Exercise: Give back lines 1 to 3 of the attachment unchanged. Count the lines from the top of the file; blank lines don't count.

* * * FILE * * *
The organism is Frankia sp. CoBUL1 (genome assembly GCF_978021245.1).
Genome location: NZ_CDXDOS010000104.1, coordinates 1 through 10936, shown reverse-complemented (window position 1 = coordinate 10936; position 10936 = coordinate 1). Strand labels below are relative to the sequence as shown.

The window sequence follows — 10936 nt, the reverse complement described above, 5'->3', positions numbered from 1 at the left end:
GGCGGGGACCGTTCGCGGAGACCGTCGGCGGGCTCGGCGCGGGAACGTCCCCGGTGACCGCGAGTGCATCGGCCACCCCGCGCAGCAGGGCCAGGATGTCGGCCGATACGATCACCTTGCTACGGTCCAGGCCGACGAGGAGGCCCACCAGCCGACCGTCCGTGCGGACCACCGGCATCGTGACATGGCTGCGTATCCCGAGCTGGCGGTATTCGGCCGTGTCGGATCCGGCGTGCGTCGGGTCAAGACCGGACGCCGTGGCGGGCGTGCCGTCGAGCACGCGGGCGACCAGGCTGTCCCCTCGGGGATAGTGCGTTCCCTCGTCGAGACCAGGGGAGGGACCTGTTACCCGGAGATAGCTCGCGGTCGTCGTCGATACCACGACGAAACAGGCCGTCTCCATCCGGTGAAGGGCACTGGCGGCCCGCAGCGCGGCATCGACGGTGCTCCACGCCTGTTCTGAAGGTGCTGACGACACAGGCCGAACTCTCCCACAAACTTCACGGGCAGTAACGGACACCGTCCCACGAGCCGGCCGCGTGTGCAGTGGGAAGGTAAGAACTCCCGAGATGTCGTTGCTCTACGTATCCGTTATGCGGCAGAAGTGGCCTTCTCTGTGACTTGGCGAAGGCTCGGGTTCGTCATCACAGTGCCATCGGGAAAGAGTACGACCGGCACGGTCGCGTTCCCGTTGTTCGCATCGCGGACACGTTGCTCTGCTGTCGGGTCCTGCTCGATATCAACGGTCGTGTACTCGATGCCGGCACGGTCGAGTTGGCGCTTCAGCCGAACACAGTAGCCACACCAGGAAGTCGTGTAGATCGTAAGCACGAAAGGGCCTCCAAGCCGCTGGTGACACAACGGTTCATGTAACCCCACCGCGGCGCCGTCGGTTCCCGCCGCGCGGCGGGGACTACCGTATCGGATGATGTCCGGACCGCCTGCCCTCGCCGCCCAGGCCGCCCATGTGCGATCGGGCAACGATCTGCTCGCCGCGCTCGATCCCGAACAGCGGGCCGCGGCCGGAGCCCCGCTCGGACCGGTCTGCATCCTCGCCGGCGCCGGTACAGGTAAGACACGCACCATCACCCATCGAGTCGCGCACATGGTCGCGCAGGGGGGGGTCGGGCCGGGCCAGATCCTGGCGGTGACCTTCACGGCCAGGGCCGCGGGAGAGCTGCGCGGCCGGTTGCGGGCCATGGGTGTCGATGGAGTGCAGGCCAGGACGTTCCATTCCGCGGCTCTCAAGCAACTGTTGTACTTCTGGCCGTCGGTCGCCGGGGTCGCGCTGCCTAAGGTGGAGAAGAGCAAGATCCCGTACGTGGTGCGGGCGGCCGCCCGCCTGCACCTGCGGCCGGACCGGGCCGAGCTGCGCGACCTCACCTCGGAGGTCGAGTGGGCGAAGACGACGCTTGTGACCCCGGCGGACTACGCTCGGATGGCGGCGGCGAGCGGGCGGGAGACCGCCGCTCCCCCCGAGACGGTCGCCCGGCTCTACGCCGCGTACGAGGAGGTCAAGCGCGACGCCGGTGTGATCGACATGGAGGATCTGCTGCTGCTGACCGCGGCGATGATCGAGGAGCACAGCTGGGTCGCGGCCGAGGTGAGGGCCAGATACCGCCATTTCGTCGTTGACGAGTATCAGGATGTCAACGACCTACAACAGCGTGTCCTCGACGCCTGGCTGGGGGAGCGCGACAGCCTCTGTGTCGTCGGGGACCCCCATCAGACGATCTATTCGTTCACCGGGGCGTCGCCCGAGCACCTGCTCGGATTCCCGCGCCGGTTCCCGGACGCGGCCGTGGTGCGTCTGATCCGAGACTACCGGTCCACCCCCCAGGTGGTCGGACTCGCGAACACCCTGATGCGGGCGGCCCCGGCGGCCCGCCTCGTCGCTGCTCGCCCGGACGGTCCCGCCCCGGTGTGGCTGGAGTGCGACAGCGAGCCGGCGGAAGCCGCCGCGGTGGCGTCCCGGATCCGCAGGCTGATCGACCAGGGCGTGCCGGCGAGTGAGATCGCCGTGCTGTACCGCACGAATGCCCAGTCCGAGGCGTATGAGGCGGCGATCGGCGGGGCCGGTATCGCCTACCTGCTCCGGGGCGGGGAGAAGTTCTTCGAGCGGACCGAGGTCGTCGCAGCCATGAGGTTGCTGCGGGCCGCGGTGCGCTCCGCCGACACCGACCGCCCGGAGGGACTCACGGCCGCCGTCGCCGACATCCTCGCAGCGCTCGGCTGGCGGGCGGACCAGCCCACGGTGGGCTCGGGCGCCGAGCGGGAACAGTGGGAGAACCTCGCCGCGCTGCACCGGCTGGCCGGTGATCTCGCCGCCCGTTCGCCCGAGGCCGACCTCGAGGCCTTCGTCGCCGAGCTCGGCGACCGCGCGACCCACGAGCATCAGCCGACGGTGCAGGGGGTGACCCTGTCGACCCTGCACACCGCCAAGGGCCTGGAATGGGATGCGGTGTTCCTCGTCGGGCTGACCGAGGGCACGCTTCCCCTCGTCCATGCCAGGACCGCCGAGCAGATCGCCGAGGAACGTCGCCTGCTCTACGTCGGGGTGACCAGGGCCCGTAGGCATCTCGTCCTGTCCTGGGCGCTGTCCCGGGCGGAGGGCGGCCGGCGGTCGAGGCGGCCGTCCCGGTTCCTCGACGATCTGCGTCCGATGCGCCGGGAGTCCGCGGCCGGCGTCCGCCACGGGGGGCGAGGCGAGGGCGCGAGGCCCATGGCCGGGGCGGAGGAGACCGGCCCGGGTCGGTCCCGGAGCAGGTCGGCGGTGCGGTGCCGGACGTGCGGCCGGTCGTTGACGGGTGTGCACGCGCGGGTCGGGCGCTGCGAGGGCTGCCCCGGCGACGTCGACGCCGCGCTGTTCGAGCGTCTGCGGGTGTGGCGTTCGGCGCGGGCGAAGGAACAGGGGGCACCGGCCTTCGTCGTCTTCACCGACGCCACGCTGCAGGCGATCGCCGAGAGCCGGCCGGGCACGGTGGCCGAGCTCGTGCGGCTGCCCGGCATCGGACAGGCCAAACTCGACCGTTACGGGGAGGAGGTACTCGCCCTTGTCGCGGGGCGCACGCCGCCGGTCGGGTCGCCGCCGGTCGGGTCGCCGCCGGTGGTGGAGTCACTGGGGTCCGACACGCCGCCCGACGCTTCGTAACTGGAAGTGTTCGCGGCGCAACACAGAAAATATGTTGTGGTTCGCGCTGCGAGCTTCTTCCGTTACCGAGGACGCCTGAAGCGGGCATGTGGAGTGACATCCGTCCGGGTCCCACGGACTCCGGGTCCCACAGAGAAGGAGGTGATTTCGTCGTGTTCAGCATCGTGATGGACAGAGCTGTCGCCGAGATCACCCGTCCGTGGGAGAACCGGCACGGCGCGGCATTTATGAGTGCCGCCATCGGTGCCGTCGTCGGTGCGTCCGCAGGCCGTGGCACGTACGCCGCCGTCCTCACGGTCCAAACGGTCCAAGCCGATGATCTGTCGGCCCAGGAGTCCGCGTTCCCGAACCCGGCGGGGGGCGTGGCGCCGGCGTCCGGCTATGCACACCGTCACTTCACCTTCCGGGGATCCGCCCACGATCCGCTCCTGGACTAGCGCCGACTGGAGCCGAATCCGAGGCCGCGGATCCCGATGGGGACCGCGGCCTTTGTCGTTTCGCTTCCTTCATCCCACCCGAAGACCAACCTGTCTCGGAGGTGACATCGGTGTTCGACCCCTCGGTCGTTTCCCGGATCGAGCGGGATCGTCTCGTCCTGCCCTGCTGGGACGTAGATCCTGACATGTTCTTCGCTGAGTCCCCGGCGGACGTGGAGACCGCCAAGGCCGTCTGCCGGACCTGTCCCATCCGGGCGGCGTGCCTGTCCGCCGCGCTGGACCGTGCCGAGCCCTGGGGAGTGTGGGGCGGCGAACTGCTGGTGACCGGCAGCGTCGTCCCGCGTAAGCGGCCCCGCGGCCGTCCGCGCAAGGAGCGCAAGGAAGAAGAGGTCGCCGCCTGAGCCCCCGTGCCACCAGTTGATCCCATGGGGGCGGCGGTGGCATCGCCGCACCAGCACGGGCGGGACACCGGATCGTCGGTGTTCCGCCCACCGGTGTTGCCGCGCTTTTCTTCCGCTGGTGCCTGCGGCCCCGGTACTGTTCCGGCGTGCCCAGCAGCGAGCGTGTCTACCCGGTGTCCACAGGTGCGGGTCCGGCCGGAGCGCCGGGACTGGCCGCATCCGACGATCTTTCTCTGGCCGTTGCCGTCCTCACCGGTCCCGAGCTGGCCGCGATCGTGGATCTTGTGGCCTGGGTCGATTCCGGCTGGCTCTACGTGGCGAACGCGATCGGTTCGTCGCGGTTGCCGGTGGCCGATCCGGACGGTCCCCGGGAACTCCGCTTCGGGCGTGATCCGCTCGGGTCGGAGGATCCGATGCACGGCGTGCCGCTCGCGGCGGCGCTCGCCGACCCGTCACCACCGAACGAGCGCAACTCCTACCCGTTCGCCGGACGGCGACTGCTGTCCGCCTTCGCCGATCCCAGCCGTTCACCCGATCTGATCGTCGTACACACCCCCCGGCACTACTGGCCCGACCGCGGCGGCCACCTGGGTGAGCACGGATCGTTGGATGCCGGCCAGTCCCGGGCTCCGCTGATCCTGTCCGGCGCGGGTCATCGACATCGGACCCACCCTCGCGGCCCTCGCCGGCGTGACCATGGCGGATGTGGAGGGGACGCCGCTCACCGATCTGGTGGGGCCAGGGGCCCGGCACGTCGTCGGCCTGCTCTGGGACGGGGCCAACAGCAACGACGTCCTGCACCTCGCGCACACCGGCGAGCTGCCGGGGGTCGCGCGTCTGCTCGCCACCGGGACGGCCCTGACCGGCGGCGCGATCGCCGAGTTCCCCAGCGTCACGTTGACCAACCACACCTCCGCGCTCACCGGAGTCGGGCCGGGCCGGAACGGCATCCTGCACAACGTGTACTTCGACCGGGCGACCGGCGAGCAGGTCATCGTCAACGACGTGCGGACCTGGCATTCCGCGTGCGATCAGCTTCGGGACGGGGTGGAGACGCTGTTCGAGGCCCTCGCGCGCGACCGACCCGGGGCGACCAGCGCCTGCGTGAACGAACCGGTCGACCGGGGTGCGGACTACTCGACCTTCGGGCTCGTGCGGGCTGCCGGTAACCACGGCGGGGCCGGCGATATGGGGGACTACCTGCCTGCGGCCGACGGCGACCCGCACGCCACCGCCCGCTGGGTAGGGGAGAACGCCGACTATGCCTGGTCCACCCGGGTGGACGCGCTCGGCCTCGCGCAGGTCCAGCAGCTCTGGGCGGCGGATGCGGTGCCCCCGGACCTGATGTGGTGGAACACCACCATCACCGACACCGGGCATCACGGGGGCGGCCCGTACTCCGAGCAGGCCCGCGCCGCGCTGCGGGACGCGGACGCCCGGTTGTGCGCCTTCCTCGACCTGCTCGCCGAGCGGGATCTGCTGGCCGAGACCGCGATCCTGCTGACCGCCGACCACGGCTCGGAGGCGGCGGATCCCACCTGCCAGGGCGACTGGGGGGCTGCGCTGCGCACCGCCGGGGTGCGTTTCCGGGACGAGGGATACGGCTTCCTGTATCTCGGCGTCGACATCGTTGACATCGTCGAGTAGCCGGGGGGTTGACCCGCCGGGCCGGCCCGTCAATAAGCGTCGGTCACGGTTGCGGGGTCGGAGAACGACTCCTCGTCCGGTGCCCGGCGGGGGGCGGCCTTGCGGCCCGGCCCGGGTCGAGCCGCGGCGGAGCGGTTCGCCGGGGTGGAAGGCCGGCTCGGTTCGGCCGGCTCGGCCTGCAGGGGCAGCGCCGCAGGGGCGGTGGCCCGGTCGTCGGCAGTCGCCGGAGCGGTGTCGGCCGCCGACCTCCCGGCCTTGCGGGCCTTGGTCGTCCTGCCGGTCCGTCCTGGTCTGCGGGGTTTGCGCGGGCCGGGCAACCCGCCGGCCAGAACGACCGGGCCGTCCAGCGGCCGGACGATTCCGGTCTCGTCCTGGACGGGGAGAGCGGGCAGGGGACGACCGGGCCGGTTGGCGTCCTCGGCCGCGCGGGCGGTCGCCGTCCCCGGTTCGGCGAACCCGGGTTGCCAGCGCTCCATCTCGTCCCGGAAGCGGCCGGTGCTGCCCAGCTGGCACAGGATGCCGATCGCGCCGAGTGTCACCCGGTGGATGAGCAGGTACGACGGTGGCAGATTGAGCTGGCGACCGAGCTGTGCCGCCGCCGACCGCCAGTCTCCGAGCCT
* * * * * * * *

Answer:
The organism is Frankia sp. CoBUL1 (genome assembly GCF_978021245.1).
Genome location: NZ_CDXDOS010000104.1, coordinates 1 through 10936, shown reverse-complemented (window position 1 = coordinate 10936; position 10936 = coordinate 1). Strand labels below are relative to the sequence as shown.

The window sequence follows — 10936 nt, the reverse complement described above, 5'->3', positions numbered from 1 at the left end: